The final report was praised for over a decade by scholars.  But in 1951, a report entitled "An Archaeological Survey in the Lower Mississippi Alluvial Valley, 1940-1947." was released by three archaeologists, Philip Phillips, James A. Ford, and James B. Griffin.  Portions of the report was critical of the Commission's work.  They suggested a few minor adjustments to the route traveled prior to coming into what is now called Arkansas and they argued a more northerly crossing site where the Spanish boated across the Mississippi River. 


But, they also made some serious blunders when it came to identifying several rivers in what is now Arkansas.  They attempted to prove a route different from the Commission's work so that it would fit several specific archaeological finds. These mistakes and the misidentification of rivers critical to the Spanish route in Arkansas caused their criticism of the De Soto Expedition Commission to fall flat. 


John Swanton effectively responded to the critics in his 1952 essay entitled, "Hernando De Soto's Route through Arkansas".

Specifically addressing the location of the Tula, Swanton writes, "Above the Salt Province [Rock Port, Arkansas], on or near the River of Anilco [Ouachita River], was a tribe called Tula, and later on when De Soto's successor Moscoso undertook to go overland to Mexico, he came to a province called Naguatex, a Caddo name, and afterward to others in the near neighborhood which were all plainly Caddo. When the Spaniards were in the Province of Naguatex, moreover, Elvas writes that Tula was not far to the east. If the Spaniards were then in any of those Caddo towns near the bend of Red River, and Tula was where the Commission believes it to have been, on or near Caddo Creek [Caddo River] in southwestern Arkansas, that could be true, but it could not be true if Tula was on the Neosho unless we suppose that the Caddo Indians were all living in Oklahoma at that time, and that would throw any attempt to place Moscoso's line of march entirely out of any reasonable location and is not to be thought of."  Source: American Antiquity, Vol. 18, No. 2 (Oct., 1952), pp. 156-162 Published by: Society for American Archaeology Stable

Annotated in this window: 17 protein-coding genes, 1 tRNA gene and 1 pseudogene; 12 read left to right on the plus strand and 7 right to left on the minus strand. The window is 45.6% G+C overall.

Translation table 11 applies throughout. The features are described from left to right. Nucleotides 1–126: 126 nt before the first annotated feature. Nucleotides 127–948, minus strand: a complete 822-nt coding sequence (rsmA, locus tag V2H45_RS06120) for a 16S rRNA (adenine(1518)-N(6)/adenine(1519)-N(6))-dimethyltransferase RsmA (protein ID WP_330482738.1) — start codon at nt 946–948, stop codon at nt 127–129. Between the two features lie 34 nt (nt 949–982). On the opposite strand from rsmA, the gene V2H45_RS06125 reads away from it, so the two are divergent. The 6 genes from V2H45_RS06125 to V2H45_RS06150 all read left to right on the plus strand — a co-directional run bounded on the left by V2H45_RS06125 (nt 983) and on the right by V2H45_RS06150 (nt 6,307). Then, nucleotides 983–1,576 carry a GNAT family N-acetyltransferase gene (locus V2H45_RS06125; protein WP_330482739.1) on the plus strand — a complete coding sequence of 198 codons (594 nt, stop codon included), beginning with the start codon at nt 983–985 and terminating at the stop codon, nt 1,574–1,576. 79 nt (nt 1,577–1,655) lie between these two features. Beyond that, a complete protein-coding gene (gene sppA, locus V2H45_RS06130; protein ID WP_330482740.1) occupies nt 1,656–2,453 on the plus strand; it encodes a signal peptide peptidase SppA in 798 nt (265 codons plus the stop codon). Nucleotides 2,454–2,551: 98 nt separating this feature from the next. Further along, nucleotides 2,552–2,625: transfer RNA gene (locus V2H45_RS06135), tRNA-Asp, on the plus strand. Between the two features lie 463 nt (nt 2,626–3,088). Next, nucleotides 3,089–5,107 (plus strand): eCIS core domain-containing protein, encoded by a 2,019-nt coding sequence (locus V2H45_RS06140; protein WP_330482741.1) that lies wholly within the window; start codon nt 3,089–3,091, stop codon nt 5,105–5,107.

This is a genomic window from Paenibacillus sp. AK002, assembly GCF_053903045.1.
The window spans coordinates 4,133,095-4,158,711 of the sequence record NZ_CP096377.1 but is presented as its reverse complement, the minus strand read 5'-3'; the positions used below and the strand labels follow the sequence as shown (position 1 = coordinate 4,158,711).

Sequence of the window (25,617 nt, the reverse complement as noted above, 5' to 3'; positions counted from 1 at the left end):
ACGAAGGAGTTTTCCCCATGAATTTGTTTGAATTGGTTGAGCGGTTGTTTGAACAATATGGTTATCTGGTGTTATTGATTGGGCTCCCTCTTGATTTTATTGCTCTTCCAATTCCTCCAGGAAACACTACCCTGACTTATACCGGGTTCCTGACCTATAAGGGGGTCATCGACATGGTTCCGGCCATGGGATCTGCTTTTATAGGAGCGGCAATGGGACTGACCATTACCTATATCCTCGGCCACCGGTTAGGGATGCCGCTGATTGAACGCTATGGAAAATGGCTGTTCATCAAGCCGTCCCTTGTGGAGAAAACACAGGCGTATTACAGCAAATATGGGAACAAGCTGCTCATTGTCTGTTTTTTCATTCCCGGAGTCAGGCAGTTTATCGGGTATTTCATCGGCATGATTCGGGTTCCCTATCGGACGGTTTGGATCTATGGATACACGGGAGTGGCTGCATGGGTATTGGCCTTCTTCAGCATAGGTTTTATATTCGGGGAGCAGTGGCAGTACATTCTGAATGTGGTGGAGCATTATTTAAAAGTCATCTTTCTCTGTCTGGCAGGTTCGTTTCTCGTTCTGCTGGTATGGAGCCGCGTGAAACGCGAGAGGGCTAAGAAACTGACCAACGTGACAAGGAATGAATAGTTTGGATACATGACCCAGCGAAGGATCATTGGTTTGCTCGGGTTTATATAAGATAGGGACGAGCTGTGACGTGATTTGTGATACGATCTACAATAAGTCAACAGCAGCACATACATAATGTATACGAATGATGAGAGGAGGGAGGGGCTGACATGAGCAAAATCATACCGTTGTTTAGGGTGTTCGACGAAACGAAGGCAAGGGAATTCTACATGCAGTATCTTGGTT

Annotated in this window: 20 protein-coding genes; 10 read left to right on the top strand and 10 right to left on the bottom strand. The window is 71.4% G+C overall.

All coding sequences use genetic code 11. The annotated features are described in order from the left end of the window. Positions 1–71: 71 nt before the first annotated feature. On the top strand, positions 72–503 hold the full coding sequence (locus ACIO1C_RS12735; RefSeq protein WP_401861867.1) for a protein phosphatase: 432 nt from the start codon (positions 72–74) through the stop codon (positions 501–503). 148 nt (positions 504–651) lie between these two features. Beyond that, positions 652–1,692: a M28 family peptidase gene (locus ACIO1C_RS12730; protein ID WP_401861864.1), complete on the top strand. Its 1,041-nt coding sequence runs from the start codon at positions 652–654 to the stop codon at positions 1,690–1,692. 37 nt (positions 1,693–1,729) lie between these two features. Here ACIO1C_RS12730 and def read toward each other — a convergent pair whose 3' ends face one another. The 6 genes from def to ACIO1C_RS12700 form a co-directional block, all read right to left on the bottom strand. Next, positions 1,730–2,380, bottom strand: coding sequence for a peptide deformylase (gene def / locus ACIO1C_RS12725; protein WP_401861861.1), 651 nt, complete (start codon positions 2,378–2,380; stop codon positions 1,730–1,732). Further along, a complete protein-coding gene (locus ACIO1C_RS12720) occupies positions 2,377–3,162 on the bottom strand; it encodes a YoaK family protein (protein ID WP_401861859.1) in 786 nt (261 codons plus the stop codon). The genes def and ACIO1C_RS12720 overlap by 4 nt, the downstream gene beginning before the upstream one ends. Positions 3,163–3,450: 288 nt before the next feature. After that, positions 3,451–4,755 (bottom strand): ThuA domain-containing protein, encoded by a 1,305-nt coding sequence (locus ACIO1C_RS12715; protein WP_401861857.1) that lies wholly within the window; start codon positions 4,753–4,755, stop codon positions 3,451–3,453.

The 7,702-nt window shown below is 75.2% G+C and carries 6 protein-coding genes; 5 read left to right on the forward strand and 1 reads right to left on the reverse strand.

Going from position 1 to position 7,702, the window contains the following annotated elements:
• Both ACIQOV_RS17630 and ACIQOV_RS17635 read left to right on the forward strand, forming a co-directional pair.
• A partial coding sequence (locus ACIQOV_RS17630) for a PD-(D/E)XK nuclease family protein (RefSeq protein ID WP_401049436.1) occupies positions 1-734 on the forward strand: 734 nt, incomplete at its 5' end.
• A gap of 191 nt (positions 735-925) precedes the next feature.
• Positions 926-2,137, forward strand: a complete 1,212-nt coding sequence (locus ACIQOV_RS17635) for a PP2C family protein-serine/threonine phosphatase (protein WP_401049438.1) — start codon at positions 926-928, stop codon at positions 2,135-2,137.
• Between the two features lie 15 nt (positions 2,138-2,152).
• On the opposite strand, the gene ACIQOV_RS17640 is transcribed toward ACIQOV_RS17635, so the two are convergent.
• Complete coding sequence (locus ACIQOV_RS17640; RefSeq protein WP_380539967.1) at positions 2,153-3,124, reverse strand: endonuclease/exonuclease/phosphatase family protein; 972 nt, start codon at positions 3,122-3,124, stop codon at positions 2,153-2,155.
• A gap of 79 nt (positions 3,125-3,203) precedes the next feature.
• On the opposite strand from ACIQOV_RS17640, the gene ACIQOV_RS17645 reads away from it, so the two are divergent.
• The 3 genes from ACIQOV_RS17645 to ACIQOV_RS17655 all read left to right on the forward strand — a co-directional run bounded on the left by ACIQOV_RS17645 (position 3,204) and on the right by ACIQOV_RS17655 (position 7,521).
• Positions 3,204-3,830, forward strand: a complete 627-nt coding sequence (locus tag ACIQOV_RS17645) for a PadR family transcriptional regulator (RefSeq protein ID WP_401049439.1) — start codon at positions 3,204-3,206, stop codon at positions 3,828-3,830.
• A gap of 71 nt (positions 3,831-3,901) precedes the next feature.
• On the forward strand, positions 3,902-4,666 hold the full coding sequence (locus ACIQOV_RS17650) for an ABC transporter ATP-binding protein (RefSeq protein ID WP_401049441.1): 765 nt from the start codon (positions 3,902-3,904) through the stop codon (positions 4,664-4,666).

The integrity of the "Final Report of The United States: Desoto Expedition Commission" has survived harsh criticism for nearly seventy-five years and their map remains the most widely accepted route in high schools and universities across the country.  They strongly endorse the Swanton maps -- with appropriate minor revisions.


Most other criticisms regarding Spanish travels in Arkansas are minor and most have been proven to be without merit. But, there are a few historians such as Dr. George Sabo III whose contributions to the Spanish route through Arkansas are credible, to a degree.  Sabo is currently Director of the Arkansas Archeological Survey at the University of Arkansas.


Sabo Writes: